“What is important is to remember that it is not the way in which we record our existence, but that we do record it. In the air, and everywhere around, we must remember how the streets ring out for every soul that thought and felt and passed through them in weakness and in strength”, wrote the young writer and poet and sailor Nicholas Heiney before he ended his life in 2006.
Nobody really pays much attention to what I do or think or say, and that is quite all right because if I’m young, and I haven’t yet proved to anyone that I actually have anything to offer. I’m eighteen. I’ve not even finished school. What do I know, really?
If you’re my age, or younger, the same is true for you.
Like, if I evaluated myself as a source, objectively, I would place myself far down on the list of credible sources that were worth listening to. While it may injure my ego to think so, and while I may like to be the peacock youth are accused of being, and while I may like to extend my plumes to make myself appear bigger and older and wiser to everyone, the honest truth is that I’m barely more than a kid.
Neither are you, if you’re my age. However, ever since I heard that quote from Nicholas Heiney that I opened this post with, it has resonated in me. I have felt slightly less uneasy at times for extending the plumage here on the blog and elsewhere.
Why should I not speak? Why should I not try to be heard? Why should I not be trusted to know what is going on in my own life, and in my own society concerning the things that go on among my peers? Can I not think for myself?
Even if I don’t know everything about the real world and its machinations, I think that recording myself here on the blog is somehow worth it. And it is worth it if you do too because of that other poem from Nicholas Heiney that affected me very much.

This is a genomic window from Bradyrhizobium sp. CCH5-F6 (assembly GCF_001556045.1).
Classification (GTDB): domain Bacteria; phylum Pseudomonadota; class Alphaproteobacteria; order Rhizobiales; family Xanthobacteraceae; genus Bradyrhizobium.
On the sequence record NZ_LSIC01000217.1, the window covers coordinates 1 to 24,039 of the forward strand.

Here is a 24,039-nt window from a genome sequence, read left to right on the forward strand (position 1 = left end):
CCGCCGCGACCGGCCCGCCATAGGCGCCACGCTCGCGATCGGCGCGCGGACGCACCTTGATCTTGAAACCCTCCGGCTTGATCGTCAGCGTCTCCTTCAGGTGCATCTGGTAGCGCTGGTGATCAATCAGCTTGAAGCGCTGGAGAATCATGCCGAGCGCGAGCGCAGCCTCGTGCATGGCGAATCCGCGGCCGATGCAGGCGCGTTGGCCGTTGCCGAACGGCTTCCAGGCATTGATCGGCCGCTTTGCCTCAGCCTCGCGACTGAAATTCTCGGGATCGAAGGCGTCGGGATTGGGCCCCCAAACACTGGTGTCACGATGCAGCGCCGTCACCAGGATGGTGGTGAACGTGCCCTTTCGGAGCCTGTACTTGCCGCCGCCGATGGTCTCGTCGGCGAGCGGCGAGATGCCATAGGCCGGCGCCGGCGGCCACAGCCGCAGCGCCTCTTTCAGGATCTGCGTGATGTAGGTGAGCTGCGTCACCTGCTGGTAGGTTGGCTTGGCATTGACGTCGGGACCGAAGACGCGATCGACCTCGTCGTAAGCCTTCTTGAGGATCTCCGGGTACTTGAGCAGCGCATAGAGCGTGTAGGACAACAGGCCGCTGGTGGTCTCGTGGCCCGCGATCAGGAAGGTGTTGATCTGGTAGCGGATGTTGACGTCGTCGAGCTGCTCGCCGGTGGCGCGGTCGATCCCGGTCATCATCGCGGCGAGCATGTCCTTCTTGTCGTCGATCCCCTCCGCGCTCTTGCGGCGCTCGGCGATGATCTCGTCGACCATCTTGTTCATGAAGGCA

I sing, as I was told
I sing inside myself
the one wild song, song that whirls
my words around
until a world unfurls
That song is inside me too, and it is so powerful, so loud, so intense. Now, it can not be contained, muted, or shut up. Or, maybe age will do so. Maybe the movements of the days and years will quiet it until it is a whisper drowned out by the idea that our youthful energy and passion were wasted and misplaced on the frivolous. Maybe that voice will say that we were peacocks, glorious peacocks with deep rich feathers. Maybe that voice will say that the feathers will fade, and we will just be one more gray face in the crowd.
But that voice is a lie. It is defeat. It is fatigue. It is the hurting sides after a long run when everything will just be much better if you sit down and rest and do nothing. But the act of running, or recording yourself, and thinking about yourself, and analysing yourself is as healthy as running. The hurting sides is not the essence of the act.
Record yourself. It’s not narcissism. Not even if you have an audience. Well, there may be an element of narcissism, but that is okay too. What it is mostly about is to think and feel and act. What it is about is to be human, a good human, a better human. And to make a record of it for the ones that come after. Maybe. Or to make a record of it for yourself, to remember the song in your mind if it ever starts to fade.